The actor, Pat Laffan, who has died, was a native of Beauparc, near Navan, where he grew up at Dollardstown.
The star of stage and screen was best known for his portrayal of Georgie Burgess in Roddy Doyle’s ‘The Snapper’, and as the rather amorous milkman and ladies’ man, Pat Mustard, in 'Fr Ted'. He was 79.
His father, Patrick Laffan, was elected to Meath County Council as a member of the Farmers' Party in 1925. It was an extraordinary period in Irish history, just after civil war, and the council was made up of many different strands of society, from the remnants of the landed Protestant gentry to those who had been involved in both sides in the war.
A native of Tipperary, Laffan senior had bought a farm at Dollardstown when it was being divided by the Land Commission. The Farmers' Party had been founded in 1922 as the weakened state of agriculture became a greater issue than the civil war politics. He had a link back to the founding of the Gaelic Athletic Association in 1884 - his first wife’s first husband was JK Bracken, one of the founders with Michael Cusack of the GAA in Hayes Hotel in Thurles.
His second wife, Catherine Moran, was a native of Trim, who taught from 1920 to 1932 in the Vocational School in Navan, and lived in the centre of town at the time.
The young Pat studied engineering at UCD, where he joined the drama society. He graduated from UCD on a Wednesday, and by the following Saturday night was on stage in the Abbey Theatre, covering for an actor who was away. He was on stage those Saturday and Monday nights, and stayed for 12 years.
Laffan’s first role was in an ‘The Evidence I Shall Give’ an Irish play about child abuse in a convent by Richard Johnson, in 1961, while his first full run was in Edna O’Brien’s ‘Girl with Green Eyes’ in 1962.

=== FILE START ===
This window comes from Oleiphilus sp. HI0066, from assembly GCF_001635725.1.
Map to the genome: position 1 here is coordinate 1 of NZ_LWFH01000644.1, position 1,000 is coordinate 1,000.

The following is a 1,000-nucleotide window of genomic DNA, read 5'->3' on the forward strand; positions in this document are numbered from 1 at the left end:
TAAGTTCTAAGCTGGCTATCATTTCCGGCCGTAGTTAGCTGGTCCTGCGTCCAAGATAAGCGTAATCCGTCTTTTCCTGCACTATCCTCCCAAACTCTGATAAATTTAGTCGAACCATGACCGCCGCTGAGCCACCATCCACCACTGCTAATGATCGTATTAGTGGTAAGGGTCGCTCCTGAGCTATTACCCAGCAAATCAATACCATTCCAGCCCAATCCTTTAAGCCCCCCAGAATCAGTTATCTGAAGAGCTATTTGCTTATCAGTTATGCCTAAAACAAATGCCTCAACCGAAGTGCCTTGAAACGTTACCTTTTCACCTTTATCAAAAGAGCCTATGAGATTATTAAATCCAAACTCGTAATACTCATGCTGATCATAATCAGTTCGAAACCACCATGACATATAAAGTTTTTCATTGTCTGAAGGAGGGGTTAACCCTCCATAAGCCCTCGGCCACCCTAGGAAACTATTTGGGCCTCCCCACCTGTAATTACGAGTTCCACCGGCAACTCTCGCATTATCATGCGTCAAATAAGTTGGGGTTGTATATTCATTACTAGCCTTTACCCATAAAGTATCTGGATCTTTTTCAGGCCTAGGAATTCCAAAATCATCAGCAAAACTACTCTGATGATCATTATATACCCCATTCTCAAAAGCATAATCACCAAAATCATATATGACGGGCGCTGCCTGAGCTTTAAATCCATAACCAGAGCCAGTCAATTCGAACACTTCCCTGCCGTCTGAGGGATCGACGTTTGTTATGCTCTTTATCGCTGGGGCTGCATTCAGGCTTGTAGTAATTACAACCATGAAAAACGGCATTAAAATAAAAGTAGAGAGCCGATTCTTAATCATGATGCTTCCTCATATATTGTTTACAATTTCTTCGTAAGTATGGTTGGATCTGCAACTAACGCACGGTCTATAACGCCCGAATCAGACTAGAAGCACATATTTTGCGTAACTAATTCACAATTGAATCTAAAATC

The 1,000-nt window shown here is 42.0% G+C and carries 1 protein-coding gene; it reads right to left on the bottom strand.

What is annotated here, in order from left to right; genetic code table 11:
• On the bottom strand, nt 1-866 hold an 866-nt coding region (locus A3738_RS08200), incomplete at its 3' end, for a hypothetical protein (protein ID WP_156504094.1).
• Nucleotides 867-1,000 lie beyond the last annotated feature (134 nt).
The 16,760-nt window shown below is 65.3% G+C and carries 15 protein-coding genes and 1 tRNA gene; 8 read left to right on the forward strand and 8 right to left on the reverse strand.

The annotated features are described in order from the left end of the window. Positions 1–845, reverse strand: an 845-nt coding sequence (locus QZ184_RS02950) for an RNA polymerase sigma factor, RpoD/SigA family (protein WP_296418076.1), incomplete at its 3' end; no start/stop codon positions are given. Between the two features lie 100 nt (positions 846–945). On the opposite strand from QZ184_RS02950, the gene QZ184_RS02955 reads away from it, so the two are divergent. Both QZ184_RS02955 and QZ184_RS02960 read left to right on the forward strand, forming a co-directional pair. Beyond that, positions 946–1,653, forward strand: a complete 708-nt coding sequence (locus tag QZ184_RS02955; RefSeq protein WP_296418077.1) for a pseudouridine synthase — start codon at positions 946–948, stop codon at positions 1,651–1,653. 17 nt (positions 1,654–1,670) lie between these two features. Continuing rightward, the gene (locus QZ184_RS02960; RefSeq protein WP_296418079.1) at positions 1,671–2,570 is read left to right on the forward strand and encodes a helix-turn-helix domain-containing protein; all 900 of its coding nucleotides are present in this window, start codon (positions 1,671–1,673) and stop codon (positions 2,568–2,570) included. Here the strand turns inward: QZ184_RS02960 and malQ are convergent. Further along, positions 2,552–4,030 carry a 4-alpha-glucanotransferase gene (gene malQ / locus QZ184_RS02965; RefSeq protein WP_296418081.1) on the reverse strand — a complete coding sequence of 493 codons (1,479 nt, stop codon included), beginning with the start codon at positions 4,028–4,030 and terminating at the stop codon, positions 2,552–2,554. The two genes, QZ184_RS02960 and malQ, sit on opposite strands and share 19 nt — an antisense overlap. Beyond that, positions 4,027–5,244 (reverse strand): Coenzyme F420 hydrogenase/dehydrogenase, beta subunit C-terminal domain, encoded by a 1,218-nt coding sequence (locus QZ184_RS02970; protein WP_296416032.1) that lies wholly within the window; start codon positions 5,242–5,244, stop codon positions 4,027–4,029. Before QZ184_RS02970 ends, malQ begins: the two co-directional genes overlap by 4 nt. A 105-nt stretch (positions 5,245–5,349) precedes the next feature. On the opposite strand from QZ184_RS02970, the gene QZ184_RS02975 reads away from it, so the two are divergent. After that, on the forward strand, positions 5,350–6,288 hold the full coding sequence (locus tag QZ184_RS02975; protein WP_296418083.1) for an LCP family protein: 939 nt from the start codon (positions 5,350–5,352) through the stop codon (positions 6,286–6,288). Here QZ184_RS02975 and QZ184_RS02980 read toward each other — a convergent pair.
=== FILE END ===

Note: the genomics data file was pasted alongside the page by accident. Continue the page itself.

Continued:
The Abbey was a company of 12 to 14 people with Vincent Dowling, Marie Keane, TP McKenna, Philip O’Flynn and Ray McNally among the company.
Laffan performed in many plays, both old and new, from the Abbey repertoire. As well as in the old Queen’s Theatre, and the new Abbey, the company played in many parts of the world including Britain, Europe, the US and Australia. For most of the 1970s, Pat Laffan was director of the Peacock Theatre and directed in the Gate Theatre from 1979 to 1982.
He appeared in around 40 films. Recent movies included small parts in 'The Queen' and 'War Horse'. Laffan also had a role in ‘Space Truckers’ a 1996 movie starring Dennis Hopper, which has become a cult classic amongst students in the United States. Television acting credits include ‘The Running Mate’, ‘The Clinic‘ , ‘On Home Ground‘, ‘Strumpet City’ and ‘Eastenders’.
Paddy Laffan senior passed away in the 1950s, and Catherine sold the Dollardstown farm in the 1960s. Both are laid to rest in St Mary’s Cemetery, Navan.
Paddy Laffan senior's first wife, Hannah, had previously been married to a former chairman of the Templemore Urban District Council, JK Bracken. Their son, Brendan Bracken was famous for his relationship with Sir Winston Churchill, as one of his closest friends in politics.
Brendan's correspondence with his mother, preserved by Paddy Laffan's second wife, Catherine, formed the centrepiece of an exhibition three years ago at the Little Museum of Dublin, entitled ‘Churchill and the Irishman’. Pat Laffan, who lived in Dun Laoghaire, had presented them to the museum for exhibition.
Pat Laffan died today in St Vincent’s Private Hospital, surrounded by his friends. Husband of the late Eileen, he is survived by his extended family, close friends and all his colleagues in Irish theatre.
His remains will repose at Quinn’s of Glasthule from 3pm to 5pm on Monday. Removal Tuesday to St Michael’s Church, Dun Laoghaire, arriving for 10am Funeral Mass, followed by cremation in Mount Jerome Crematorium. Donations, in lieu of flowers, to the Blackrock Hospice.